as various ichanges may be made within the scope-of the appended claims.
What I claim is 1. A protective devicefor vehicle windows comprising a glass smallerin size than the window to be protected, a filling means on the edges otone side of the glass, a pair of springs having their upper ends positioned above the window and having their lower ends return bent for the-reception of the lower edge of the glass, a finger mounted on each of the springs for registration with the upper edge of the glass, and means for increasing the tension on the spring whereby the glass is held against the window with the' filler therebetween.
2. A protective devicefor vehicle windows comprising .a glass smaller in size than the window to be protected, a filling means on vthe edges of one side of the glass, a pair of springs having their upper ends positioned above the window and 4having their lower ends return bent for the reception of the lower edge of the glass, a linger mounted on each of the springs for registration with the upper edge of the glass, bolts positioned above the window and extending through holes in the springs2 and nuts on the bolts for moving the springs .toward the window.
3. In a device of the `class described, a glass a cushioningdevice on the outside edges of the glass on one side thereof and spring means for. holding the cushioning device and thel glass against the inside of avehicle window to make an air-tight joint, said spring means constituting the sole support for the glass.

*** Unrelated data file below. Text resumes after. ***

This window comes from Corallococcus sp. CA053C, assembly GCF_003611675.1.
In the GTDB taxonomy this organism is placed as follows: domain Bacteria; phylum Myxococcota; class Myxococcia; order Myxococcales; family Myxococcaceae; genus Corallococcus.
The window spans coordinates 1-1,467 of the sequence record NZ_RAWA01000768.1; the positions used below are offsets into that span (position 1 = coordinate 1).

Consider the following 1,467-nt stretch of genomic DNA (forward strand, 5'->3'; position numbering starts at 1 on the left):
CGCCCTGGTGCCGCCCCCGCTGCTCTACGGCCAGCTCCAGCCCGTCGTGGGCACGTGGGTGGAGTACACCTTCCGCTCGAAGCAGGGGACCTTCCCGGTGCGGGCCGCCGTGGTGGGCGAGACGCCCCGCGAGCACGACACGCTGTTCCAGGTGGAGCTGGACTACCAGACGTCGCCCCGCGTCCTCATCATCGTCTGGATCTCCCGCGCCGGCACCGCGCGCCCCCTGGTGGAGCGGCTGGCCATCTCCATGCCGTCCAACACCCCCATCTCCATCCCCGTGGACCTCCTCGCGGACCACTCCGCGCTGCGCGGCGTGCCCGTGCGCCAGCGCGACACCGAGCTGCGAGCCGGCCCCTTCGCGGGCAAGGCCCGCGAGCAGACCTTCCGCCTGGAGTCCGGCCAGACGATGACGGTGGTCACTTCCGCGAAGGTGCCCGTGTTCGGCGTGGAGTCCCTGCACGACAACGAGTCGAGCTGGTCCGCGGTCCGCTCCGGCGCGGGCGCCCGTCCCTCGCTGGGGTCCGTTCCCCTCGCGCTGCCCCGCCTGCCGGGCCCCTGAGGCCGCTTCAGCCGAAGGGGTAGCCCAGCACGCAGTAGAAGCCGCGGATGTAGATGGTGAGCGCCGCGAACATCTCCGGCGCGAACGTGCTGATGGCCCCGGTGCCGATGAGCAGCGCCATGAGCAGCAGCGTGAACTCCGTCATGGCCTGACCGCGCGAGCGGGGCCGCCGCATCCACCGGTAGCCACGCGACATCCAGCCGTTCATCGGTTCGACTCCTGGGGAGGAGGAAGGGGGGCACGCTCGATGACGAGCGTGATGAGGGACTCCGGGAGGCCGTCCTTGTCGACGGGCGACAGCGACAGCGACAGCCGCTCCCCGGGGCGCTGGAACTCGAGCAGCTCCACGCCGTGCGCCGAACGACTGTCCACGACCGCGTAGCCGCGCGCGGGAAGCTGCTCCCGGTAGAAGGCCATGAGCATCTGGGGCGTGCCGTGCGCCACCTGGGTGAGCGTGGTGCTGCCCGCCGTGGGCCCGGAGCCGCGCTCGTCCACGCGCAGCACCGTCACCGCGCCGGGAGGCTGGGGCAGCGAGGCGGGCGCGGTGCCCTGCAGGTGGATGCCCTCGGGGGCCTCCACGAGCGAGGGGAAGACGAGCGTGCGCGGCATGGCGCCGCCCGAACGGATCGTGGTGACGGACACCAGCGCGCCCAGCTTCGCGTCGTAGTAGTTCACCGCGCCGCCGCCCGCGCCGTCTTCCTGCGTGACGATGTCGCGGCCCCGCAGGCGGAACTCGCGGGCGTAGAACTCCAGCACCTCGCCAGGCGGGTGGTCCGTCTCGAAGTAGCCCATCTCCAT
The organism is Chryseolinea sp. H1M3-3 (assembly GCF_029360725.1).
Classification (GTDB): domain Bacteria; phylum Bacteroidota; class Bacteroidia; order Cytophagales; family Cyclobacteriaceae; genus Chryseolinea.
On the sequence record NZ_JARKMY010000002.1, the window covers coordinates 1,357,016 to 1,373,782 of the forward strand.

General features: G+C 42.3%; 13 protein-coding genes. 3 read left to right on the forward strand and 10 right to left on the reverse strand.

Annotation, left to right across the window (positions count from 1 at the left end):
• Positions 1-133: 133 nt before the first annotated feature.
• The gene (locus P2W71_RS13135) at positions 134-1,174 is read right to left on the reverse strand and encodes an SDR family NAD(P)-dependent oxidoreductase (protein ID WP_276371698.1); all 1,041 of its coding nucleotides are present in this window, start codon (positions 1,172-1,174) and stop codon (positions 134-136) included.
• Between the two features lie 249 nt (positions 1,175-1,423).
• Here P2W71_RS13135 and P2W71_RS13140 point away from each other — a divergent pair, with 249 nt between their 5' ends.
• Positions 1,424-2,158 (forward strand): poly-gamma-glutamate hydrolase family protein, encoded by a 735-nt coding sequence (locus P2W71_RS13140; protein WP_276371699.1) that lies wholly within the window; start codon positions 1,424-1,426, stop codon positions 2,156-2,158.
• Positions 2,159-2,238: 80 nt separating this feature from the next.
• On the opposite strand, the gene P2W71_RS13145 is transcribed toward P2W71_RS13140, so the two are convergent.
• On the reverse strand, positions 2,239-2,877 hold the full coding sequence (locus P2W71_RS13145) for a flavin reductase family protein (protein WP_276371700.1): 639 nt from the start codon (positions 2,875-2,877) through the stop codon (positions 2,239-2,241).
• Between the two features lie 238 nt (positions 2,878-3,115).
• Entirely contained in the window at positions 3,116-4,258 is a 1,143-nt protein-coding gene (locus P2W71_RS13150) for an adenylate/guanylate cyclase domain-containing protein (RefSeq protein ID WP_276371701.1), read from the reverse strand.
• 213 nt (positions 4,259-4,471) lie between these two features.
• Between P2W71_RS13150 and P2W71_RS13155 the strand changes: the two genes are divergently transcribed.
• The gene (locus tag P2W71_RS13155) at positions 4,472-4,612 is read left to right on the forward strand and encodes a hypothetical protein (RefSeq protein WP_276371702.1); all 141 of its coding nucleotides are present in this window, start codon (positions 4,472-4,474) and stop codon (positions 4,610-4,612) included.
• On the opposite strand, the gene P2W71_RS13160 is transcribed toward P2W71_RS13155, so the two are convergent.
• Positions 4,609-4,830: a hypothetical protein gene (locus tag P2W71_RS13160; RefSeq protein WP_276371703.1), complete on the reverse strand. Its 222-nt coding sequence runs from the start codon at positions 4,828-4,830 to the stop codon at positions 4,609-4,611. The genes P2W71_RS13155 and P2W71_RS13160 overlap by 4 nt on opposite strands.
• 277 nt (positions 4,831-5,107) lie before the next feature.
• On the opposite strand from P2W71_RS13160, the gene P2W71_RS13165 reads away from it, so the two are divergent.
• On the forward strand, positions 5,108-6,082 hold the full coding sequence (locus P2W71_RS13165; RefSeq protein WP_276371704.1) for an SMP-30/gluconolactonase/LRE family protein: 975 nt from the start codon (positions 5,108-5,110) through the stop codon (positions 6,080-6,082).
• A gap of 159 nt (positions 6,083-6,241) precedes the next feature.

In witness whereof I have hereunto set'my hand this 26th day of November, 1927.
' vMATTHEW S. WATSON.
that its lower end -20- will be adjacent to the glass -14- of the wind-shield. It will be understood that when wing nut-23- is screwed down against spring -17- it. will cause spring -17. to exert a spring pressure j .at its lower end against, glass-14- and this pressure may be increased or decreased as desired by screwlng wing nut 23Y towards or :from spring `17-. In a position to register with the upper en Q4- of glass 2 s ring --17-l carries an .inwardly extending nger 5 25- of asize and shape to-exert on the top part of 24. a pressure approximately equal to the pressure exerted on the lower' end of glass 2P by the lower-end QO- of spring --1"1'-'.`
In this modified :form` of installation. there